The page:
The Hotel St. Simons, which had been constructed by the Brunswick Company, burned on December 13, 1898. In the same month, a successor enterprise, the Brunswick Dock and City Improvement Company was incorporated.
While Brunswick's original streetcar system was, to some extent, focused on hotels and tourist patronage, its second version, the City & Suburban Railway, which opened September 18, 1909, was centered around a combination of street railway and electric light enterprises. This was typical for the times; most other cities of substantial size had similar business arrangements.
An active investor was Frank D. M. Strachan, a shipping magnate who is said to have been the city's first millionaire. Reports from the period indicate his involvement:
Real estate development was another venture often closely connected to street railway enterprises. In Brunswick, Strachan was not only involved in residential development, but also in improvement of port facilities, as might be expected for a man who had made his early money in shipping.
With the 1910 incorporation of the St. Simons Railway Company, the old Brunswick and St. Simons combined system made a return. The 1.5-mile standard-gauge line featured 2 gasoline motor cars and 2 other cars running from Ocean Pier to the New Hotel St. Simons.
On the mainland, the City and Suburban Railway was a 7-mile line with 6 motor and 4 other cars, according to the 1914 issue of McGraw Electric Railway Manual. The next year Poors Manual of Public Utilities listed the City and Suburban Railway as a 9.5-mile line with 11 passenger cars (7 closed and 4 open) of which 7 had electric equipment.
|Brunswick streetcar crossing Union Street. View is south from post office.|
Expansion continued, apparently, for another couple of years, as indicated in this report from the Electric Railway Journal issue of December 15, 1917:
Contraction soon replaced expansion, however. In a list of electric railways that had been dismantled and sold as junk, the Federal Electric Railways Commission included 1.7 miles of the St. Simons Railroad, indicating that the abandonment took place in 1918.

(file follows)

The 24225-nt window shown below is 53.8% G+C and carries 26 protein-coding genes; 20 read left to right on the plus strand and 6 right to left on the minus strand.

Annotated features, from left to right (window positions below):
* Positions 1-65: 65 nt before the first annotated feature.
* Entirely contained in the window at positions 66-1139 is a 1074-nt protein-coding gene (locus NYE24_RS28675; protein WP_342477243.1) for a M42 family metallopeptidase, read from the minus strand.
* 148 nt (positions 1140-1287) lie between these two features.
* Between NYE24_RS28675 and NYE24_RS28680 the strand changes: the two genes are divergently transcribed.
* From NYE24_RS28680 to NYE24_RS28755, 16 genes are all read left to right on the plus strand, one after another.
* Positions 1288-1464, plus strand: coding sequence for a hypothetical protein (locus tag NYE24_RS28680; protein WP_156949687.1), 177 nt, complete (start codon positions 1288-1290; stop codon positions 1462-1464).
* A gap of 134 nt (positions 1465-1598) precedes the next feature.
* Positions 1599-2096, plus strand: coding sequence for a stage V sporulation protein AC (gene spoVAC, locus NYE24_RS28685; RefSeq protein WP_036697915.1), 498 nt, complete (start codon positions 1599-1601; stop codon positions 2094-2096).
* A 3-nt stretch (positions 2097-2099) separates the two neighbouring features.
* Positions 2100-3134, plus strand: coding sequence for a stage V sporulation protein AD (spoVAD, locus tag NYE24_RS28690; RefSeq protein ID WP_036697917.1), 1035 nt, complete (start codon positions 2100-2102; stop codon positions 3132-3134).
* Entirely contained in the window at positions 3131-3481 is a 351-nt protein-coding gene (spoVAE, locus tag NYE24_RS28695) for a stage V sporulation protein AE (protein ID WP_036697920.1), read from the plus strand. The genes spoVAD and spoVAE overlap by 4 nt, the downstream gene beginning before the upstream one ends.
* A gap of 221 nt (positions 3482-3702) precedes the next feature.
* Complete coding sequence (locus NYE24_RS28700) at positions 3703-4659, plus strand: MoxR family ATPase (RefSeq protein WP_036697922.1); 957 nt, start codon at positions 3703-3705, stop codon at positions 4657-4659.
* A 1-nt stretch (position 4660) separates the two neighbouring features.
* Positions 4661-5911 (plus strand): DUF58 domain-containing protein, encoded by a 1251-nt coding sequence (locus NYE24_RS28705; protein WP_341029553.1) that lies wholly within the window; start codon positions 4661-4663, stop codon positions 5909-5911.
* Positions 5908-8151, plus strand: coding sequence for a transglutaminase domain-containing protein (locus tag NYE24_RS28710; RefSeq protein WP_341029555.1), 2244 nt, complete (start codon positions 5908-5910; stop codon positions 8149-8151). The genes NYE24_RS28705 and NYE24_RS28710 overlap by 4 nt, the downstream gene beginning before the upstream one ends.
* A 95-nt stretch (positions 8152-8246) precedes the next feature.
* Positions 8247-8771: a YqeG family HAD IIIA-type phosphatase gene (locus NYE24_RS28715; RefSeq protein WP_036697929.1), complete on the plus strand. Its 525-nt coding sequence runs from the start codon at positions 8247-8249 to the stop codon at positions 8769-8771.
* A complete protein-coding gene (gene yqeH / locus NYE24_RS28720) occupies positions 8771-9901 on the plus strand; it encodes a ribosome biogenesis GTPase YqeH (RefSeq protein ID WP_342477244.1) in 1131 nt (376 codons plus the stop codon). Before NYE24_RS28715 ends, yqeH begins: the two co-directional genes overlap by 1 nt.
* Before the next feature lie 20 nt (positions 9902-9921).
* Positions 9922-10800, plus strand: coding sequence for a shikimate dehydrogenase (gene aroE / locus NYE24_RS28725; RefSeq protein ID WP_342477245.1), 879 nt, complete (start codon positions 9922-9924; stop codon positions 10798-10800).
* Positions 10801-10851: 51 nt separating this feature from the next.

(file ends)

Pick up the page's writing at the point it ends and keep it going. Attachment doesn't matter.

The Brunswick operation may also have been in a shaky financial situation. According to the September 27, 1919 issue of Electric Railway Journal, the City & Suburban had applied to the State Railroad Commission for an increase in fare from 5 cents to 7 cents. Three months later, in its December 20, 1919 issue, the Journal reported that the City & Suburban had entered receivership.
A year and a half later, the end appeared to be imminent when Judge Evans of the U. S. District Court authorized the receivers to discontinue operations July 31. "The road which has been in receivership for some time was offered for sale on July 5 but no bids were received. Another date for the sale will be set aside by the Court and it is expected the system will be sold for junk." (Commercial and Financial Chronicle, July 30, 1921).
An attempt to keep the cars rolling apparently came with a reorganization of the company and the appointment of a new manager, as reported in a 1922 issue of Electric Traction:
In 1923, Transit Journal indicated that Oscar Johannesen had resigned from the Brunswick & Interurban. Although the B&I was listed in the 1925 Census of Electrical Industries, the company apparently did not last through the decade, as no subsequent mention of it could be found.
An indication of the extent to which automobiles had replaced streetcars and steamboats in the area was the July 11, 1924 opening of the Brunswick and St. Simons Highway. Visitors no longer needed to transfer from streetcar to boat back to streetcar; if they had an auto, they needed no other form of transit. And thanks to the Ford Model T and the relatively inexpensive vehicles that followed it, many more could come to visit Brunswick and the Golden Isles.
Photo of Brunswick streetcar at newdavesrailpix.com.
RailGa.com. Georgia's Railroad History & Heritage. © Steve Storey